This humble writer should be
stumbling hiking down to Hot Creek about this time these words are automatically posted. The expectation is that I will be on the road as of 5:00 a.m., clearing Sonora Pass shortly after sunrise, and three hours later parking the car about 100 feet above the creek. With any luck, I’ll be on the water before any big hatches direct the eyes of the many resident trout (estimated at 3,000 educated fish per mile as of 2008) to surface.
Is rising early and all this driving worth it?
About the time you’re safely sipping coffee in your cozy breakfast nook and reading this, I’ll have the answer.
I’ve fished Hot Creek before, but only after a recent glance at the calendar did I realize this year the club fishing trip, led by yours truly for a third time as “fishmaster,” would begin the day after the official start of fall. To be clear, trout don’t care about dates on a calendar. However, first-hand reports from fly fishing friends hint that I could be in for some fun dry fly action. Crazy, trout slurping the surface kind of stuff. One of the signs of fall in the Sierra Nevadas.
Only this time I’ll be going small. Word is that size 20 flies might be just this side of too big. For perspective, those pesky mosquitoes everyone knows are roughly a size 18.
Beyond the fishing, it’ll be a new experience hiking down to the creek later in the season. Hot Creek — more so than other streams and creeks in the Eastern Sierra’s Long Valley — has always stood out as a beautiful green gem in an otherwise dusty brown high desert. This time around some frost, and perhaps a bit of ice, may gild the lily.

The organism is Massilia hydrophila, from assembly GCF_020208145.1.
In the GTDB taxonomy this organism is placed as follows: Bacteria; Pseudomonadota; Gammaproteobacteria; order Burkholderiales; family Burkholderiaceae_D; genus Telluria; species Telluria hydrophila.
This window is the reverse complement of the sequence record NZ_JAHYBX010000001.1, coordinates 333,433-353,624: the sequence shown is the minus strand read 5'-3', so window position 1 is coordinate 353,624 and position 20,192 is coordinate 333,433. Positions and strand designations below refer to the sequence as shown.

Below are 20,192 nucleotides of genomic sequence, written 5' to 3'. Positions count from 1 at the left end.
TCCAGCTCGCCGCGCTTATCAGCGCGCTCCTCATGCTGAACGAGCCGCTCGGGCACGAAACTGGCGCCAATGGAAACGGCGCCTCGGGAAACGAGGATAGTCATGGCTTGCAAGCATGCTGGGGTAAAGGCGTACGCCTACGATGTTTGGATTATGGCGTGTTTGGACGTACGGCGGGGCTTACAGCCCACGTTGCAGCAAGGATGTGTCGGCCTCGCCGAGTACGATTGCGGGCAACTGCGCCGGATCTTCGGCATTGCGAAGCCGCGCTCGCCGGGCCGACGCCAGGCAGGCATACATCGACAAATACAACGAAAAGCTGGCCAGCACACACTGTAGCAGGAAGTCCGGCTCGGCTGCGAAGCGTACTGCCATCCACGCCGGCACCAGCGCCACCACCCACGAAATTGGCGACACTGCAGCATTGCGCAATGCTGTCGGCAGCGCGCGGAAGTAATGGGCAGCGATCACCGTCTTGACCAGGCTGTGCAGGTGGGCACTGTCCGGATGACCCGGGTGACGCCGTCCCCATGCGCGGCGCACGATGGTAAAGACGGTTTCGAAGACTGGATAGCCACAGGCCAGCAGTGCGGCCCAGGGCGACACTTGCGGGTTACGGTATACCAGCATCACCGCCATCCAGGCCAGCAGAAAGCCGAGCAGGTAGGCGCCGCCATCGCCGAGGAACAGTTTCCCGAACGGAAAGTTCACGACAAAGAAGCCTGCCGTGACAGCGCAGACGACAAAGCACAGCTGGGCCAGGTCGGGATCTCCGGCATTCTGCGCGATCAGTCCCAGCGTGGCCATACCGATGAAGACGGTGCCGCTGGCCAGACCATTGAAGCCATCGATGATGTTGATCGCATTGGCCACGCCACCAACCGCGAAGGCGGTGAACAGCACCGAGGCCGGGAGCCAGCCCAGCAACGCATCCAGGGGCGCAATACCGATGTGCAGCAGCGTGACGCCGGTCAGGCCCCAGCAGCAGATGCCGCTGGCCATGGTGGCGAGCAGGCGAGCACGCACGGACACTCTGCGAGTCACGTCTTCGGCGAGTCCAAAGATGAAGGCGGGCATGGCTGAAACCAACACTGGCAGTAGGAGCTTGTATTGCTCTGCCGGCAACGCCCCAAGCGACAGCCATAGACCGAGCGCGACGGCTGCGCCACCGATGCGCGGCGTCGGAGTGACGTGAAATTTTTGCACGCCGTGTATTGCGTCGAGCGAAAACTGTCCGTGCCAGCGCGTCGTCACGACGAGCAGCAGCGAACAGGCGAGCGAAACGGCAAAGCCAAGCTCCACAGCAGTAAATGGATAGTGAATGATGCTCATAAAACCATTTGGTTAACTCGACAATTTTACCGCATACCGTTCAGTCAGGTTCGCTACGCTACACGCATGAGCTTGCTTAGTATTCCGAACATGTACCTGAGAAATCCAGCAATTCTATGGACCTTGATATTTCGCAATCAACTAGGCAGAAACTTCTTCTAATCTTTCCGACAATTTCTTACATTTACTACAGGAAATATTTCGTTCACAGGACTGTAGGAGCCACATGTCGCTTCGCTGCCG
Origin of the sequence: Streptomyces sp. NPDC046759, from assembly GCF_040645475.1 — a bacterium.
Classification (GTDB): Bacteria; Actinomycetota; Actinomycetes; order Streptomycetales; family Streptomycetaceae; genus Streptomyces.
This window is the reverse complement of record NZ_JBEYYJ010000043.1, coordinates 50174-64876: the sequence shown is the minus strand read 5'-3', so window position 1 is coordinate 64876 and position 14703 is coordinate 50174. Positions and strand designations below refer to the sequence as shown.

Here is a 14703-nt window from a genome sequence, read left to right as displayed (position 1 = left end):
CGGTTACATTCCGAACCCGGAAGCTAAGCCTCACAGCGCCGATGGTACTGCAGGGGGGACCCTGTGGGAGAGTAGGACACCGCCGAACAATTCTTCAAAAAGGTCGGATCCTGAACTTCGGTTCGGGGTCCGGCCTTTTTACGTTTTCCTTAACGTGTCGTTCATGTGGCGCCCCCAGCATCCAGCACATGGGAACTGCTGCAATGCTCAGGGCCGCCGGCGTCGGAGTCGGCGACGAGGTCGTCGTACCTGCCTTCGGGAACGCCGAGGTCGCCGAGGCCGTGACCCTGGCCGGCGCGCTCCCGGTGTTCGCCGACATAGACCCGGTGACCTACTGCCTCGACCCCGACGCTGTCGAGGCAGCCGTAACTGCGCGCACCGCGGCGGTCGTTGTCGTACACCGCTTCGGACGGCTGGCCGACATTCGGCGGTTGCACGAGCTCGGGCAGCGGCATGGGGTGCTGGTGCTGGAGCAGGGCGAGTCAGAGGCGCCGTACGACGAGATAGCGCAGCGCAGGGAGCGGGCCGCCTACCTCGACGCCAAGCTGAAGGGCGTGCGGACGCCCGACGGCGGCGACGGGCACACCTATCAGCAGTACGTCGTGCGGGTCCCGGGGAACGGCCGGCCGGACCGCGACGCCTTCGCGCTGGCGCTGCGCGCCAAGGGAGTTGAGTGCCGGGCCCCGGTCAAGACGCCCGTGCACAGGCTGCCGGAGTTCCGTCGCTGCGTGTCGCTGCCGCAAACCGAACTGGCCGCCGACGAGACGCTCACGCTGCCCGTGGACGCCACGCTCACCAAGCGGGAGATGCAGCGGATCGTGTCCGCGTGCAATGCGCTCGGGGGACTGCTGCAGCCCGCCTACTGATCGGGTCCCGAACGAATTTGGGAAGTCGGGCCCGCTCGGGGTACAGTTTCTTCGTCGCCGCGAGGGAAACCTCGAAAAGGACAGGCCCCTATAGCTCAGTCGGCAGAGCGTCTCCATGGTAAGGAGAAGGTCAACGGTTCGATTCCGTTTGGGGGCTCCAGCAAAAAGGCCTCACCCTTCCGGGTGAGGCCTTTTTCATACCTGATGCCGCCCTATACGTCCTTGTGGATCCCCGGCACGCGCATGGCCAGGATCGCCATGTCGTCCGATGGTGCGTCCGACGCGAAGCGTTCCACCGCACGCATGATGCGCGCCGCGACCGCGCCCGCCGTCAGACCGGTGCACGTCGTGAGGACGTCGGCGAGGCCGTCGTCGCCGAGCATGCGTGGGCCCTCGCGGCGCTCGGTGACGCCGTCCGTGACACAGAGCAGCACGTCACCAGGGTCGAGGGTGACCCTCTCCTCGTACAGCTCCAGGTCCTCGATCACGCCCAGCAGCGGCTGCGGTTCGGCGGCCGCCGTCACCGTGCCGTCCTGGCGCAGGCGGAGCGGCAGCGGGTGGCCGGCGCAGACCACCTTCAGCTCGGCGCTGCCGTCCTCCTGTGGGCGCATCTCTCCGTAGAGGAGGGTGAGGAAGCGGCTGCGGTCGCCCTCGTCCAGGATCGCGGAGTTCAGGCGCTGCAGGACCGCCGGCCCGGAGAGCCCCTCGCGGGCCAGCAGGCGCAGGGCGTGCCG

If all goes well, I’ll be on Hot Creek long enough to feel the sun’s warming rays, and hoping to not leave until sometime after midday.
I’ll then meet up with the rest of the club members to stow gear in our rustic digs. Later it’ll be up the canyon to play with small wild brook trout somewhere near 10,000 feet. These are the guys, or descendants of the guys, who showed me how much fun fly fishing can be. Willing to take a fly and just as willing to show off brilliant colors, it seemed as if each released fish jokingly told it’s companions, “Dude, you gotta try this bug that’s drifting toward us. And don’t worry about that green line floating behind it.” It was so silly that my son finally had to point out it was getting too dark to fish.
I’ve set aside Saturday to spend time on Crowley Lake with a guide. Guide trips can be addicting and relaxing…often all you have to do is show up. My only responsiblity will be casting, hooking and landing fish.
The rest of my time on the “East Side” will be left to spur-of-the-moment decisions. Saturday afternoon could mean a visit to the Upper Owens, a hike along mid-canyon sections of Rock Creek or chasing down companions’ reports of willing fish in other waters. Sunday will mean finding my way back to the cabin, stopping to fish along the way, of course. Likely this will mean a welfare check on some wild brookies near Tioga Pass, perhaps a first attempt to fish Saddlebag Creek, then a swing by the East, West or Little Walker rivers. Monday morning I’ll wake up at the Family Cabin, with the only necessary decisions being whether to get in a few more hours fishing before descending from the foothills and where to eat lunch.
When it is all over, chances are good it’ll be a
day few weeks before I’ll feel the itch to fish. If all goes well, I’ll make all five of my readers envious with a report next week.